Walking around Berlin today, you could witness his creative mind and influence at the U-Bahn stations, churches, libraries and museums – public venues, which turn the city into an extended living room. Floor-to-ceiling windows, reduced forms and fluid transitions between the inside and the outside characterize Düttmann’s designs. He created architecture that breathes – it may lack decorative elements but still feels adorned. With his notable UdK (University of Arts) building, the St. Agnes church and the Hansa library, Düttmann translated the dynamics of the city into openly flowing spatial sequences.
These buildings are among 28 different sites and locations taking center stage at Werner Düttmann. Building. Berlin exhibition opening on April 17th at the Brücke Museum. The “life size” exhibition tells the story of the buildings and its creator through city walks, video portraits of their residents, films, projections, and Düttmann’s own art collection.
As an architect, head of the Senate Building Department (1960–66), professor at the Technische Universität of Berlin (1966–70), and president of the Akademie der Künste (1971–83), Düttmann was one of the central figures in the life and culture of West Berlin during his lifetime. In his various functions, he left his mark on the public face and structure of this city — from Reinickendorf to Dahlem, from Neukölln to Spandau. To this day, Werner Düttmann is one of the most important representatives of the post-war Modernism and Brutalism movements.
Emerging in the late 1940s, Brutalism (referring to Le Corbusier and his preference for béton brut, French for “exposed, reinforced concrete”) gave form to the functionalist aspirations of early Modernism while being symptomatic of the moral seriousness that infused a post-war Europe. More than an aesthetic position, it was a movement where architectural ambitions were intimately bound to ideas of social emancipation: this new style of Modernism argued that a democratic society could be created through rationally designed buildings.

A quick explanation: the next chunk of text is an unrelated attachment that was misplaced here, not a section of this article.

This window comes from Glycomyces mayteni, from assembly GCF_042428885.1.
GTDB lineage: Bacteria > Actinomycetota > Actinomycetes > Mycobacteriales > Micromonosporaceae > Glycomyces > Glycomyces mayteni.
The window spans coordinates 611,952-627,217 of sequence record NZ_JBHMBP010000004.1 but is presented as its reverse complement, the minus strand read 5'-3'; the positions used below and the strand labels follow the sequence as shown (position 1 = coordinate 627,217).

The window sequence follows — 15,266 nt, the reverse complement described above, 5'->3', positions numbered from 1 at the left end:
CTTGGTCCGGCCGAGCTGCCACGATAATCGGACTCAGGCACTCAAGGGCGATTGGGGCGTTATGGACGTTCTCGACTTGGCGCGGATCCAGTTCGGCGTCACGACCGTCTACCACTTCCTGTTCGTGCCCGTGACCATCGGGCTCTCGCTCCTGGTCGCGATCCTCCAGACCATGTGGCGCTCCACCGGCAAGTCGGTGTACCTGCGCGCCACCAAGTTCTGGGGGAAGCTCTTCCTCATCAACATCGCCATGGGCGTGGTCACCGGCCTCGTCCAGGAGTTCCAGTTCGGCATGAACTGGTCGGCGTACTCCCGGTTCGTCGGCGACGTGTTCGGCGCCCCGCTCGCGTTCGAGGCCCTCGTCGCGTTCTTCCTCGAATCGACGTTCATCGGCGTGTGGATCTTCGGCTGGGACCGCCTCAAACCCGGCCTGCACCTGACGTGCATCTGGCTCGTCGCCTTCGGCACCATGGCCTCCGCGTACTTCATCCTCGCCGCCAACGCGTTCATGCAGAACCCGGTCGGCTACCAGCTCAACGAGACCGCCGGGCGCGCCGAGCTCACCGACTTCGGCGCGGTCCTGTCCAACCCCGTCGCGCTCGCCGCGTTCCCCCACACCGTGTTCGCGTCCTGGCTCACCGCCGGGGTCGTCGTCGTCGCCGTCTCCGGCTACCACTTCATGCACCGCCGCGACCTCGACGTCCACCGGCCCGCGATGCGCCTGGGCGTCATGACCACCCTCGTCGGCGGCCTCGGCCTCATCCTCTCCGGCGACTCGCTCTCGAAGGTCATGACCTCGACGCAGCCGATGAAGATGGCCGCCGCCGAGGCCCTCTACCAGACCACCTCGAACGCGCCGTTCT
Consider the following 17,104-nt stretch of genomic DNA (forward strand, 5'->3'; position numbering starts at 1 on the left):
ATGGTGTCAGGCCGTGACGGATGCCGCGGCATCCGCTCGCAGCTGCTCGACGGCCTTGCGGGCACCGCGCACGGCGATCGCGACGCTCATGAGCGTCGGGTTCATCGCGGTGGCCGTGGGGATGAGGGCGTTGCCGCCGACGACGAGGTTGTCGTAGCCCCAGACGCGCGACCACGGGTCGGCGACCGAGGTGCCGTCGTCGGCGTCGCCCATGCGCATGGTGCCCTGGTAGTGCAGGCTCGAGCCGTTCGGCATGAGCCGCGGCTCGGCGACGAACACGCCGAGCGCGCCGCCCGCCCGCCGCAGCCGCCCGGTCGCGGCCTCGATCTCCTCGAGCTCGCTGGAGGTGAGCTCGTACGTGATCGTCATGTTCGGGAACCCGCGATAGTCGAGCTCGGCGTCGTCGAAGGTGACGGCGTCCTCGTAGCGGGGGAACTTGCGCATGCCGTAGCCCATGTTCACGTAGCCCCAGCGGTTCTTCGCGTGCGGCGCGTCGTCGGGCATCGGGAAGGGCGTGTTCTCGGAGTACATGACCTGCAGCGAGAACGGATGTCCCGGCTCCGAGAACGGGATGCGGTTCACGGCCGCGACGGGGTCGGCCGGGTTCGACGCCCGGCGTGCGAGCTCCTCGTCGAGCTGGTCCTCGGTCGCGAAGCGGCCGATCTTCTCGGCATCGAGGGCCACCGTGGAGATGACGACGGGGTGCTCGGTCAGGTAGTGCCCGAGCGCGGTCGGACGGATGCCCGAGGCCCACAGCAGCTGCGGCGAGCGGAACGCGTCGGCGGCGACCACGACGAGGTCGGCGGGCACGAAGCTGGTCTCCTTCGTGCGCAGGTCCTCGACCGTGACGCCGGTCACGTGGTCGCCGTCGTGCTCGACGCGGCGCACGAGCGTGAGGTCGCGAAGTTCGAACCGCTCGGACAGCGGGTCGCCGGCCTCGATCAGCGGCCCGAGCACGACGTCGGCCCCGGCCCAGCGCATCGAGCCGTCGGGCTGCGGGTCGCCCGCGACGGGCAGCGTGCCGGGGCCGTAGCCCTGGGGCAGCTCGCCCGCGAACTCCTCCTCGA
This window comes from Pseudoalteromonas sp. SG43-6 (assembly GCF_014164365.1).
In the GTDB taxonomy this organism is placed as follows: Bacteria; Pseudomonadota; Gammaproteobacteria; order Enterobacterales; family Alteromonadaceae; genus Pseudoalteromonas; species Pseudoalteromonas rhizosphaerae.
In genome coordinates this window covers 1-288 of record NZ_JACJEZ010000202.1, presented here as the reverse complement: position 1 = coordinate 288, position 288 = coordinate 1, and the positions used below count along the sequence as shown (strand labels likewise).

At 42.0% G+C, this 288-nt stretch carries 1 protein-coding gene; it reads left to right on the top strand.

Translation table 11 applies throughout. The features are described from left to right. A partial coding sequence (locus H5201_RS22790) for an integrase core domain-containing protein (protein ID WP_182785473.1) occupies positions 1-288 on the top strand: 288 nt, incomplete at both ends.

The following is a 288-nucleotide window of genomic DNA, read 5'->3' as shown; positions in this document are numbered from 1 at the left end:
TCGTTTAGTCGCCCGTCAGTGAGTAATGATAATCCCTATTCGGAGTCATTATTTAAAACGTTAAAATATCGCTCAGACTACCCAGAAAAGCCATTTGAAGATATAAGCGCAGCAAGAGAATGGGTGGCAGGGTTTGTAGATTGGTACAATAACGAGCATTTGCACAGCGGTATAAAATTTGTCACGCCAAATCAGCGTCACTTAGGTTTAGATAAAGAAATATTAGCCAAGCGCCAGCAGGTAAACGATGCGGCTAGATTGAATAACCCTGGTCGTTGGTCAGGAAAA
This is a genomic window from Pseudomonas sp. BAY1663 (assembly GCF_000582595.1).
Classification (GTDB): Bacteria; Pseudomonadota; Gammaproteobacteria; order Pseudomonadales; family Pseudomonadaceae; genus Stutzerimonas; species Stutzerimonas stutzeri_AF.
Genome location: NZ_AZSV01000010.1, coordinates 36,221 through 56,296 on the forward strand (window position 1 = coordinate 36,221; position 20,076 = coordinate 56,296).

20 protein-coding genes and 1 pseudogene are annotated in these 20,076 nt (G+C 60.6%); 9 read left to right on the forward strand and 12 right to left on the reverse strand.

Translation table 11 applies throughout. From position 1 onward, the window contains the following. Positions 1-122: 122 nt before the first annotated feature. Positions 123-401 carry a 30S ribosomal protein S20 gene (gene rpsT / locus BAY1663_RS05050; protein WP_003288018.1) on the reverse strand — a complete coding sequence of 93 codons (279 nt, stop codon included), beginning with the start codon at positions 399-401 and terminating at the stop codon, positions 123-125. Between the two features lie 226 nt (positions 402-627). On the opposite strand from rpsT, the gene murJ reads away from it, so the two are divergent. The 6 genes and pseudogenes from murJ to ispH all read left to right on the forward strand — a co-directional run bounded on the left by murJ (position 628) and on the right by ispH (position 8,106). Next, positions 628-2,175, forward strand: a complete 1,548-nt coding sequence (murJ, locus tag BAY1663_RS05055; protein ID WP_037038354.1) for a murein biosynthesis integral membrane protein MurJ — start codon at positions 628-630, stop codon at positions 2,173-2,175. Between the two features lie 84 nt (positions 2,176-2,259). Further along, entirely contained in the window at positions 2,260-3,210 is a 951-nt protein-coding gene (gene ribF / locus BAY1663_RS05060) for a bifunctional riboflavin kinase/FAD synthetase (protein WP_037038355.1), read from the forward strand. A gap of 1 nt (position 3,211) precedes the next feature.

In this context of functionality, low cost and innovative aesthetics made concrete widely employed in new structures because of its economic and technical qualities and its incredible plasticity and ability to give shape to the most diverse forms.
Numerous buildings, some of which were erected during this period, are now the focus of controversial discussions: while they are not necessarily aesthetically beautiful for most people due to their, shall we say, brutal appearance, they exert a special fascination for experts and remain the monuments to their time. Unfortunately, most of these projects are crumbling and in need of restoration, while some are subject to demolition. We recently signed a petition to save the Mouse Bunker, undoubtedly the most monumental Brutalist structure in Berlin.
To bring further attention to and awareness of the movement and to celebrate the glorious works of one of its most phenomenal architects, we list our favorite Düttmann’s landmarks around the city. We hope you, too, take a stroll and enjoy the buildings (you might’ve seen many times) with new eyes.